FAQ
When we were on 32-bit hardware, for one of our databases we had to
implement shared servers due to hitting the 32-bit memory limit. Since
that time, we have migrated all of our systems to 64-bit hardware. My
question is, on 64-bit hardware is there ever a need for shared
servers?



Jeffrey Beckstrom
Database Administrator
Greater Cleveland Regional Transit Authority
Information Systems
1240 W. 6th Street
Cleveland, Ohio 44113

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  • Stefan Knecht at Aug 1, 2011 at 12:37 pm
    There are valid uses for it still... If you've got such a vast number of
    sessions that you're running out of memory, and you can't upgrade your iron.

    You have to be aware that there might be potential performance impacts vs
    dedicated servers, as well as hitting the occasional odd bug because you're
    using a "non-mainstream setup" (we've hit a rather nasty one with the
    dispatchers for instance).

    But particularly if a large chunk of your sessions are not concurrently
    active, but idle some of the time, you can really reduce the memory
    footprint of the private process memory on your system.

    Again, it's not something I'd ever setup out of the box (unless maybe you've
    got so many sessions that no box out there can handle it with ded. servers),
    but it's something that can help you (at least temporarily) resolve memory
    issues.

    Stefan

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    On Mon, Aug 1, 2011 at 2:22 PM, Jeffrey Beckstrom wrote:

    When we were on 32-bit hardware, for one of our databases we had to
    implement shared servers due to hitting the 32-bit memory limit. Since that
    time, we have migrated all of our systems to 64-bit hardware. My question
    is, on 64-bit hardware is there ever a need for shared servers?


    Jeffrey Beckstrom
    Database Administrator
    Greater Cleveland Regional Transit Authority
    Information Systems
    1240 W. 6th Street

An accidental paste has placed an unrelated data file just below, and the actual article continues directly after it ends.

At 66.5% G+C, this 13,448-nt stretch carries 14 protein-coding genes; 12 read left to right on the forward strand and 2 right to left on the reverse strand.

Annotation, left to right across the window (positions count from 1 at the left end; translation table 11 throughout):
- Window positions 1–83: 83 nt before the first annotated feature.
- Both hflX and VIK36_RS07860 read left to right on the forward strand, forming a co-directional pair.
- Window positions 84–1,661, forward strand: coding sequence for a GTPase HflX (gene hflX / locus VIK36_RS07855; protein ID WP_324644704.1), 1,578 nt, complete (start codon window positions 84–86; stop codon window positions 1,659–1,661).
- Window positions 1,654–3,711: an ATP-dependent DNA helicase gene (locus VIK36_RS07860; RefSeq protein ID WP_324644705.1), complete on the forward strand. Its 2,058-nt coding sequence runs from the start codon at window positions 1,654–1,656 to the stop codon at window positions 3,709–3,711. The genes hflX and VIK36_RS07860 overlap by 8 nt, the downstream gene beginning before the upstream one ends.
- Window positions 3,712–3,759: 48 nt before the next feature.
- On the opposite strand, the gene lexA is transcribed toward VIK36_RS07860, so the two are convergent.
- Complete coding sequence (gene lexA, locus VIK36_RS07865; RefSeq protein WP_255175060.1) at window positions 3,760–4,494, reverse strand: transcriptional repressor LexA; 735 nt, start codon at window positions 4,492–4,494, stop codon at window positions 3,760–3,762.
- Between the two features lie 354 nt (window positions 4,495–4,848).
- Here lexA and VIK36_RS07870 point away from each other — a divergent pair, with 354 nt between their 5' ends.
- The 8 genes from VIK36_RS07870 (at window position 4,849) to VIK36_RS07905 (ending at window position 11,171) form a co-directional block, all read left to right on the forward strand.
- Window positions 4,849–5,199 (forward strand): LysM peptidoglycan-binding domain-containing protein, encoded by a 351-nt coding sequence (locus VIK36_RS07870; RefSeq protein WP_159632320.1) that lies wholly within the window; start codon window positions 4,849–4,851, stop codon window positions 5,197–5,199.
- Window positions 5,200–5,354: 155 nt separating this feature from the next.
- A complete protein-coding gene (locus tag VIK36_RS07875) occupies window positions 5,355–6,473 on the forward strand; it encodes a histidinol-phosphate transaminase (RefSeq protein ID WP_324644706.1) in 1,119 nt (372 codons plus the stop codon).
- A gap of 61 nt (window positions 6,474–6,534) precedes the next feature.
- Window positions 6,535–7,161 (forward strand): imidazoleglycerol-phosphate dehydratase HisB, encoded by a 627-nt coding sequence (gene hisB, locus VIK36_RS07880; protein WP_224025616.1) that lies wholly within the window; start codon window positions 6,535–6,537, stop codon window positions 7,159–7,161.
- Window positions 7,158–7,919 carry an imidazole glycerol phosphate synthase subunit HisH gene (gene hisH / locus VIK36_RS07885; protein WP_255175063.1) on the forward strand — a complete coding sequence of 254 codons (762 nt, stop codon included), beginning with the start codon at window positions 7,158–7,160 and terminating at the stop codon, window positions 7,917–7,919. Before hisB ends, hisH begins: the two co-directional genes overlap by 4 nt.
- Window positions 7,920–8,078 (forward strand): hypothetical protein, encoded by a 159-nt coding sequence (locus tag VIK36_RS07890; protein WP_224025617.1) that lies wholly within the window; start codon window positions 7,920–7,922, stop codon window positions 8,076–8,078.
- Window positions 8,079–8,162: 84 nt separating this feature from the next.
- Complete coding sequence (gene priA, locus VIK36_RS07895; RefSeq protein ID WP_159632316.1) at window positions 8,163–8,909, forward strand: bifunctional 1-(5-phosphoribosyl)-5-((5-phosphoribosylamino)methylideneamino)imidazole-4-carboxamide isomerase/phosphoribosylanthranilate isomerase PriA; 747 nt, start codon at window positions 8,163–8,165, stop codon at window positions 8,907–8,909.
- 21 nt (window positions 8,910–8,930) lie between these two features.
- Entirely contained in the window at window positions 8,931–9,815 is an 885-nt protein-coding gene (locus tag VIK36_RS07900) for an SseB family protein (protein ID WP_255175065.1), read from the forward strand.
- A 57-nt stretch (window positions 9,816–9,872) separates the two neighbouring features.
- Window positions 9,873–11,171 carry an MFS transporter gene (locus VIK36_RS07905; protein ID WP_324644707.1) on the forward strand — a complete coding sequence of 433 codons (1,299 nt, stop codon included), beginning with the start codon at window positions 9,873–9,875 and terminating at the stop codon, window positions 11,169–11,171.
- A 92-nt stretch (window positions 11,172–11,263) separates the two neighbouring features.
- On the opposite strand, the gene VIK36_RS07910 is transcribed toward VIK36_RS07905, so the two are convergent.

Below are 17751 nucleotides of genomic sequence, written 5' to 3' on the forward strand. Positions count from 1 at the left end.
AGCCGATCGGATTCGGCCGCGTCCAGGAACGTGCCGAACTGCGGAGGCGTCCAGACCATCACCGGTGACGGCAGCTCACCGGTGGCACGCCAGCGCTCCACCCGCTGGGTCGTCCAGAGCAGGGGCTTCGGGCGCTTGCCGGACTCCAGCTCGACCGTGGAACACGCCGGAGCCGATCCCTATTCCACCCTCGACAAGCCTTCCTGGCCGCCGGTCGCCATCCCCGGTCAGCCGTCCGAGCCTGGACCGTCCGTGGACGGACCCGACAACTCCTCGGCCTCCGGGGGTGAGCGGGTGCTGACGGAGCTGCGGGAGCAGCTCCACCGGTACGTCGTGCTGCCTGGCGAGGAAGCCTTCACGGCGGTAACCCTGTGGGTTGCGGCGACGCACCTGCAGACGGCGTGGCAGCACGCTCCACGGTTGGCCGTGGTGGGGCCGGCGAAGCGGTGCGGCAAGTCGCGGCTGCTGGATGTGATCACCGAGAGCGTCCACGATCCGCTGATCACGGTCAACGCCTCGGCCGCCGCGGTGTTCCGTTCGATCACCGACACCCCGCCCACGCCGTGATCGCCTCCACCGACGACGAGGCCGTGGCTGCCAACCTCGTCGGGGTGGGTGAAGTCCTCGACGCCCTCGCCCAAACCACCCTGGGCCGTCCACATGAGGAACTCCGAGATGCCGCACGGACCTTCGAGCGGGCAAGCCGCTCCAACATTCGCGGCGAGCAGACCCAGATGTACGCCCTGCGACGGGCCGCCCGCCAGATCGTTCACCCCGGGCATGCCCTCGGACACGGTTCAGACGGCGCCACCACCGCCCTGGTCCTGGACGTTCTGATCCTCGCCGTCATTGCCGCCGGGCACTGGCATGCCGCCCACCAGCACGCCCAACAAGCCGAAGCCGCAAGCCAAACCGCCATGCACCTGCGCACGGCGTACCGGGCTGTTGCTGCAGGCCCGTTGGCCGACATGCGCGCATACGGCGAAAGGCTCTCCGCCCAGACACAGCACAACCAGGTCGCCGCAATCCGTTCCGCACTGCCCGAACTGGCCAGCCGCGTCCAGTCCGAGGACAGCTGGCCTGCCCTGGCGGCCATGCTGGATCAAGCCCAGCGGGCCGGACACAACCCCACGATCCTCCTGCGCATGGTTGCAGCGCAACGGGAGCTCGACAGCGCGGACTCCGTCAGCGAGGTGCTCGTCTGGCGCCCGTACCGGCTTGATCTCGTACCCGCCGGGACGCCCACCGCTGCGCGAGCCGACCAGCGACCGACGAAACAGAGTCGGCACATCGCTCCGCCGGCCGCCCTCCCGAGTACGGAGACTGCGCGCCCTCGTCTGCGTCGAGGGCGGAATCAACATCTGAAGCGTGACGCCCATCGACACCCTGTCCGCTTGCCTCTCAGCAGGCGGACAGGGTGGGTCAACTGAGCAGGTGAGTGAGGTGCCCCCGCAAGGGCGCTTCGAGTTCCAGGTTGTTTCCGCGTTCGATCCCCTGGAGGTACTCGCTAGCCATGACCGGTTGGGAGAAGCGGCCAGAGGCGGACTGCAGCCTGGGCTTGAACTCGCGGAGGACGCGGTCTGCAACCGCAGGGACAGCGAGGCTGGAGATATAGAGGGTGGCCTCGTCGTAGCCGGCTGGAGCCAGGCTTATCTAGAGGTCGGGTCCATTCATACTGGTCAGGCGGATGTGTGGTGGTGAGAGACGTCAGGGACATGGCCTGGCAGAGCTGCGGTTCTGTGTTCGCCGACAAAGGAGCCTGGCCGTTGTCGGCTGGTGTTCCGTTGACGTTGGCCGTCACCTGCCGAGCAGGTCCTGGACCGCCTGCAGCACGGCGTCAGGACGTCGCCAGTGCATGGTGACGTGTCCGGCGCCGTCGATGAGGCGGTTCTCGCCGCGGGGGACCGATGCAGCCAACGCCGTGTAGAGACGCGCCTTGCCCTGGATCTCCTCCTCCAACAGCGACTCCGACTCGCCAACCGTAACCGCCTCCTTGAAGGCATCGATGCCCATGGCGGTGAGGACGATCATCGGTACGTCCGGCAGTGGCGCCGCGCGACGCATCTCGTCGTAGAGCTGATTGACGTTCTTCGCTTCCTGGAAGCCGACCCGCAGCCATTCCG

Cleveland, Ohio 44113
    --
    http://www.freelists.org/webpage/oracle-l
  • Anonymous at Aug 1, 2011 at 12:55 pm

    When we were on 32-bit hardware, for one of our databases we
    had to implement shared servers due to hitting the 32-bit
    memory limit. Since that time, we have migrated all of our
    systems to 64-bit hardware. My question is, on 64-bit
    hardware is there ever a need for shared servers?
    One of the ancient systems I used to work on a few years back had an
    "interesting" way of retrieving the data to fill in a few fields on a
    Visual Basic (yuk!) screen. For each field it would login, run a query
    and the log out again. Repeat for as many fields there were on screen!

    Given that it didn't take long for there to be no usable ports after a
    few users were up and running, as there is/was a timeout between a port
    being closed and when Windows (for it was a Windows server that the
    database ran on) could reuse the port for another connection. At that
    point, everyone would just hang waiting for a port. (Or possibly crash
    out, I can't quite remember!)

    The solution was to implement shared server. This worked excellently
    with 5 shared servers and the users were happy. The (off shored)
    developers were told to fix it PDQ. They did, but the shared server
    system remained in place.

    So, I'd hate to think that there are still any systems like that one out
    there in user land, but if so, shared server might be the only remedy -
    if you can't get the developers to fix it - even on 64 bit.

    Cheers,
    Norm.

    Norman Dunbar
    Contract Senior Oracle DBA
    Capgemini Database Team (EA)
    Internal : 7 28 2051
    External : 0113 231 2051

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  • Goulet, Richard at Aug 1, 2011 at 1:29 pm
    Jeff,